My recent piece on “Technical Hooey from the White House” was really about a “narrative” — the running story that the Bush administration was stupid and the Obama team was just the smartest group ever. A Washington Post story had claimed the Bush White House had been in a “technological Dark Age.” The technical facts were that the Bush administration had been using Windows XP inside a tightly controlled network, while the incoming Obama staffers wanted to use Macs and have access to their Facebook pages from the office. The narrative was something entirely different.
The thing is, once people buy the narrative, it changes how they perceive things, just as in the video example. If a bear moonwalks across the screen and no one sees it, was the bear ever really there?
Control the narrative and Bush really can be both a near imbecile incapable of forming a full sentence and a Machiavellian schemer with magical powers, capable of slanting intelligence presented to the administration before he even took office. It doesn’t need to make sense. The narrative ensures that perception is altered to fit.
Once the narrative of “hope and change” was established, many intelligent people, by tying Obama to their own hopes and fears, became entranced, literally entranced, and so could avoid even perceiving things that didn’t fit their version of the narrative. Atheists saw Obama as being a scientific materialist, Christian progressives and black churchgoers saw him as a good Christian, Wall Streeters saw him as responsibly pro-business, and radical progressives saw him as someone who finally had renounced capitalism as a guiding principle in place of nicely European social democracy.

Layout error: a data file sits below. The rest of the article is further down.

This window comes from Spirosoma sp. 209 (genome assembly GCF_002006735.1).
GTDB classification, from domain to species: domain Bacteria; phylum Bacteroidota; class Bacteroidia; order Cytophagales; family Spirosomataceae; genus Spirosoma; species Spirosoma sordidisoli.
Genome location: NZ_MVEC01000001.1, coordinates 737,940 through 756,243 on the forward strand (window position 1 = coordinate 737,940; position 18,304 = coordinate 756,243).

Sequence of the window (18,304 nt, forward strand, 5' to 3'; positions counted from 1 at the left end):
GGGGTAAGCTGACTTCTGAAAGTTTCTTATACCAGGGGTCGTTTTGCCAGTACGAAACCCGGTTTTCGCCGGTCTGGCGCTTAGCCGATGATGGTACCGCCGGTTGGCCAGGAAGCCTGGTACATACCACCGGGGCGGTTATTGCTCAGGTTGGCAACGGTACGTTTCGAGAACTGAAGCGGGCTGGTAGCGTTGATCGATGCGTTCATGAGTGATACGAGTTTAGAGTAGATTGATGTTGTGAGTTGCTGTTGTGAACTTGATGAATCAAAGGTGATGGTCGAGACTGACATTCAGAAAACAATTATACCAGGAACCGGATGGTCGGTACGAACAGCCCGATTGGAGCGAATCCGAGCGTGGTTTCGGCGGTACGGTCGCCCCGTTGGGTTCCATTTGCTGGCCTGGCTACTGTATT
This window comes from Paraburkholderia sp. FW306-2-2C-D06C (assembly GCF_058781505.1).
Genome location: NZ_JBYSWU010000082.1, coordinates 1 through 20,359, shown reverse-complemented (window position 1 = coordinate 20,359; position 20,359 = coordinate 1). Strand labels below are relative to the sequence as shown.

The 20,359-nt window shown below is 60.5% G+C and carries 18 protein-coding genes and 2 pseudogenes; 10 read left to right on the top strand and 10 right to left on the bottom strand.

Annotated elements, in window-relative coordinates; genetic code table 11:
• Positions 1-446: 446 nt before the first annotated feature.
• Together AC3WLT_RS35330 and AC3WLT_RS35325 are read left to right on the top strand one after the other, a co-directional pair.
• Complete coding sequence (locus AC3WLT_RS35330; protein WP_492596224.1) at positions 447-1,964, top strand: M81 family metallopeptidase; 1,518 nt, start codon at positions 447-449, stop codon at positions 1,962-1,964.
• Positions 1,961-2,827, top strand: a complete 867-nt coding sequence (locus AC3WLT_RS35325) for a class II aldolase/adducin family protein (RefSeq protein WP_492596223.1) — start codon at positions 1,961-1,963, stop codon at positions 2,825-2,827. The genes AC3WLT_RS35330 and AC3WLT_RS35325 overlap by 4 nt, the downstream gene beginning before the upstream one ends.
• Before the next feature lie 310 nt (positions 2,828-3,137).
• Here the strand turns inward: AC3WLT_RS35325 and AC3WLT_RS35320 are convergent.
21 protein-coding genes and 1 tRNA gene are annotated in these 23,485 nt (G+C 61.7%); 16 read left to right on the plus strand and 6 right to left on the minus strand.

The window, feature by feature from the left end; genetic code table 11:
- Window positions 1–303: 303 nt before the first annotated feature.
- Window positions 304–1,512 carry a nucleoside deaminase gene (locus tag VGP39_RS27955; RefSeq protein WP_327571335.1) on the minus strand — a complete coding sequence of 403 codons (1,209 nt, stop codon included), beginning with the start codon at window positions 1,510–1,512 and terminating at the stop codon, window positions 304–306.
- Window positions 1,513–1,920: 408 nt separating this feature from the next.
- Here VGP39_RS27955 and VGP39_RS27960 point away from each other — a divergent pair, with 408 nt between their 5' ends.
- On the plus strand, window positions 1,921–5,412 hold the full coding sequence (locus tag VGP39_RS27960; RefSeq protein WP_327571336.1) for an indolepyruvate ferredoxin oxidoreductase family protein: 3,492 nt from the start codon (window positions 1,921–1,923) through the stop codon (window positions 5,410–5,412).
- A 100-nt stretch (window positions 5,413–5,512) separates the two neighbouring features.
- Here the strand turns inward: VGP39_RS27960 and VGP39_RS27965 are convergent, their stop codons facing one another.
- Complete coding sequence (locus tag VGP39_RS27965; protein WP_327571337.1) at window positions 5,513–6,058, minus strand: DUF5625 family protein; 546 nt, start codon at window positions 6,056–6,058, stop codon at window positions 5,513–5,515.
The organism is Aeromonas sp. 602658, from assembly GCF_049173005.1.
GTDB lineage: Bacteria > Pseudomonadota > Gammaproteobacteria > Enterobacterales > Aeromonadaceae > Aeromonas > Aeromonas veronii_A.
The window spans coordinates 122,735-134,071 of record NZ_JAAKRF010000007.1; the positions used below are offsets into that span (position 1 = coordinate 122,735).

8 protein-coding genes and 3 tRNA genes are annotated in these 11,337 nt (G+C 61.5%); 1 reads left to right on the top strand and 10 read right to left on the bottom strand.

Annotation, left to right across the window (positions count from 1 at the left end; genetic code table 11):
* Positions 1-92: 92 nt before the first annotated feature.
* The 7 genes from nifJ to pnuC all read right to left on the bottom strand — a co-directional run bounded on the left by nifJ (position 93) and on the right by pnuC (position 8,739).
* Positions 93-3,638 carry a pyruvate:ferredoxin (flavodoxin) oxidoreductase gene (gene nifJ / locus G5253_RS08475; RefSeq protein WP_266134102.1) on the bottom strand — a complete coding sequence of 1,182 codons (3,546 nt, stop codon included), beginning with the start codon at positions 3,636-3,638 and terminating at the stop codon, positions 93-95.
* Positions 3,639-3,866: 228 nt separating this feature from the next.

Of course, a mirror narrative made Obama into an atheistic false Christian, maybe even a closet Muslim, in the pocket of moneyed interests and mysterious foreign financiers, and intent on realizing a people’s republic and making himself, Hugo Chavez-like, president for life.
The fact is, no one involved in media (new or old) or in politics can afford to dismiss the narrative. People trying to form opinions must consider how to shape the narrative. Honesty is good, but it’s not sufficient; Socrates himself couldn’t change the minds of people incapable of hearing his arguments.
More important yet, people consuming media must learn to become conscious of the narrative. People need to learn to ask themselves: “Is this true? How would someone else see it?”
For a long time, journalists — at least some journalists — served that function: they tried to understand, observe, and finally even subvert the narrative that was being presented, and offer another one. In the last 20 years, the dominant media has, instead, made itself a tool for presenting and preserving one particular narrative. Conservative media arose to present a convincing version of an opposing narrative.
A new journalism that tried to subvert the narrative from the start, pointing out the contradictions on both sides, would be a very valuable new journalism indeed.